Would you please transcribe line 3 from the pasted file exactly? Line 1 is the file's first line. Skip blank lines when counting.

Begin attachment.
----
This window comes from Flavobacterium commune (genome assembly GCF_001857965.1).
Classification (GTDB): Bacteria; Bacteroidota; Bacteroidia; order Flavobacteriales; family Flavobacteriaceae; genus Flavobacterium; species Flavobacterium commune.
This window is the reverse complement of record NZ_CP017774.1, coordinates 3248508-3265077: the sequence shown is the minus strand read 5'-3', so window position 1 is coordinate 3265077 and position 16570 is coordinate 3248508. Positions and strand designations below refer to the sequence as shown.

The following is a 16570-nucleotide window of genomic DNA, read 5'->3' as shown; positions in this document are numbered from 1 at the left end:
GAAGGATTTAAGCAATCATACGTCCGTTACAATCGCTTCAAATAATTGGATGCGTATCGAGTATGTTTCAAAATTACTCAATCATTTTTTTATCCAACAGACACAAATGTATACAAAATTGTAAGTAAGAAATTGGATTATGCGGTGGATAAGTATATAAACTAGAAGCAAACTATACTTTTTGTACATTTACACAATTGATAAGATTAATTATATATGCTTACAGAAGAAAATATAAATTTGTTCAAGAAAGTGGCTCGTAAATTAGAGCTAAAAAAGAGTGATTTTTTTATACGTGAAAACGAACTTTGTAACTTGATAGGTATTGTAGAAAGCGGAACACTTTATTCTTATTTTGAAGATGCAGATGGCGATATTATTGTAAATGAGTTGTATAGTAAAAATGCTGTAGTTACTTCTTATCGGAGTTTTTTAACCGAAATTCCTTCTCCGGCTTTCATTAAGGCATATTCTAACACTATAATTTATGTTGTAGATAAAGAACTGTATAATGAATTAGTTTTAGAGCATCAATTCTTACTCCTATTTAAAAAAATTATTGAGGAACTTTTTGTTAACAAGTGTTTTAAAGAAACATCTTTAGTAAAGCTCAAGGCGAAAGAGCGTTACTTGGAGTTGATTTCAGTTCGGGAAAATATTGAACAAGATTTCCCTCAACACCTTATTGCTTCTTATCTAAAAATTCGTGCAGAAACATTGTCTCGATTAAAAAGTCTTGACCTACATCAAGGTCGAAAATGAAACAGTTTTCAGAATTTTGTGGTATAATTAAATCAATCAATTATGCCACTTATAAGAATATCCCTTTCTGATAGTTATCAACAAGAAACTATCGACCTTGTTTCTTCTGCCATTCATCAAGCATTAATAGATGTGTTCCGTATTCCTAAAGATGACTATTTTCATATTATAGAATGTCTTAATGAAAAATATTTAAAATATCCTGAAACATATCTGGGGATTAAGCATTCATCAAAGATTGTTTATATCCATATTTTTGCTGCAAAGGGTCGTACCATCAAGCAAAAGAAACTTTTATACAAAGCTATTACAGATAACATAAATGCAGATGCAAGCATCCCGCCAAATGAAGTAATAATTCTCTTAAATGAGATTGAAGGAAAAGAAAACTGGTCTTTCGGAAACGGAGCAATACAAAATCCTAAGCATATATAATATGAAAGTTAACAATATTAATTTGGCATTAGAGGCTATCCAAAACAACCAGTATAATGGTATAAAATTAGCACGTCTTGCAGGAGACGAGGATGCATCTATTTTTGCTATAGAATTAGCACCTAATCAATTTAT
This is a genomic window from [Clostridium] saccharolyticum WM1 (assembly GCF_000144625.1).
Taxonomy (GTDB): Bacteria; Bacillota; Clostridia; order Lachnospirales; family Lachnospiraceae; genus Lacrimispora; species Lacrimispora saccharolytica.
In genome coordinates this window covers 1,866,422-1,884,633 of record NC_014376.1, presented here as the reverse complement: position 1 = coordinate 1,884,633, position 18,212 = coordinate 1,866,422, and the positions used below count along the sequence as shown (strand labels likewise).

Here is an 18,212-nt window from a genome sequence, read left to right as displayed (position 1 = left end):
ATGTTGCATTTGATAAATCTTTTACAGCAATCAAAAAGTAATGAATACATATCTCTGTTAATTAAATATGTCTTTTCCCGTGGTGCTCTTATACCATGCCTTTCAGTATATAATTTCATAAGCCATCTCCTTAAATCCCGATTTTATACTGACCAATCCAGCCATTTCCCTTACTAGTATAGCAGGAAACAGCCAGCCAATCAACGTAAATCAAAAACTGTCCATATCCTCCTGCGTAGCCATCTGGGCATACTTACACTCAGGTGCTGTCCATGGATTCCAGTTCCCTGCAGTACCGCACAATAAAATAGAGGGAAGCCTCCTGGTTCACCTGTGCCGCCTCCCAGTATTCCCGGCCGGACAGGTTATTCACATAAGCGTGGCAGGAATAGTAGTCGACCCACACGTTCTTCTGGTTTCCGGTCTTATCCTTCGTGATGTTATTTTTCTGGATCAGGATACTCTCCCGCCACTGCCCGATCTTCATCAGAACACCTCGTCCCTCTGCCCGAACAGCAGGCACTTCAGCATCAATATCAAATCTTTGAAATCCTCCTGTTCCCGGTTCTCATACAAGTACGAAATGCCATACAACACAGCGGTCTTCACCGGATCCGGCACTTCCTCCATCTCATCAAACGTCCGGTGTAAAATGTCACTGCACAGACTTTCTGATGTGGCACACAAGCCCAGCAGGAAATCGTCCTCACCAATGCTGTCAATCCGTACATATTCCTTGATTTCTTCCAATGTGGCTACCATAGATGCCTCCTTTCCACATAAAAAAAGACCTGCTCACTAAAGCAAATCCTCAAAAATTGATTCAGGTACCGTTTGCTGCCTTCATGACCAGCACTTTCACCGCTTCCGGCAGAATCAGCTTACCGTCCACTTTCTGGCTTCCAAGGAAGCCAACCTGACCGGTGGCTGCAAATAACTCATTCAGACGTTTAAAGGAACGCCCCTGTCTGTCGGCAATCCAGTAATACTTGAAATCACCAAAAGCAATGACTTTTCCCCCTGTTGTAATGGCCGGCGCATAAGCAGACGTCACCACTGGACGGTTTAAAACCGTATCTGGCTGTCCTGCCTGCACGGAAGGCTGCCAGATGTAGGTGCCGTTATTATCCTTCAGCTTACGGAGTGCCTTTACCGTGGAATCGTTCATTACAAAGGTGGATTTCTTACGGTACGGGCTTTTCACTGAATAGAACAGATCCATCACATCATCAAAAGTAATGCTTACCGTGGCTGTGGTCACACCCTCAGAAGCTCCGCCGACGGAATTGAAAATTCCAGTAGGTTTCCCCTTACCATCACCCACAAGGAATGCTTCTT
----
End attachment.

This window is the reverse complement of record NZ_CP017774.1, coordinates 3248508-3265077: the sequence shown is the minus strand read 5'-3', so window position 1 is coordinate 3265077 and position 16570 is coordinate 3248508. Positions and strand designations below refer to the sequence as shown.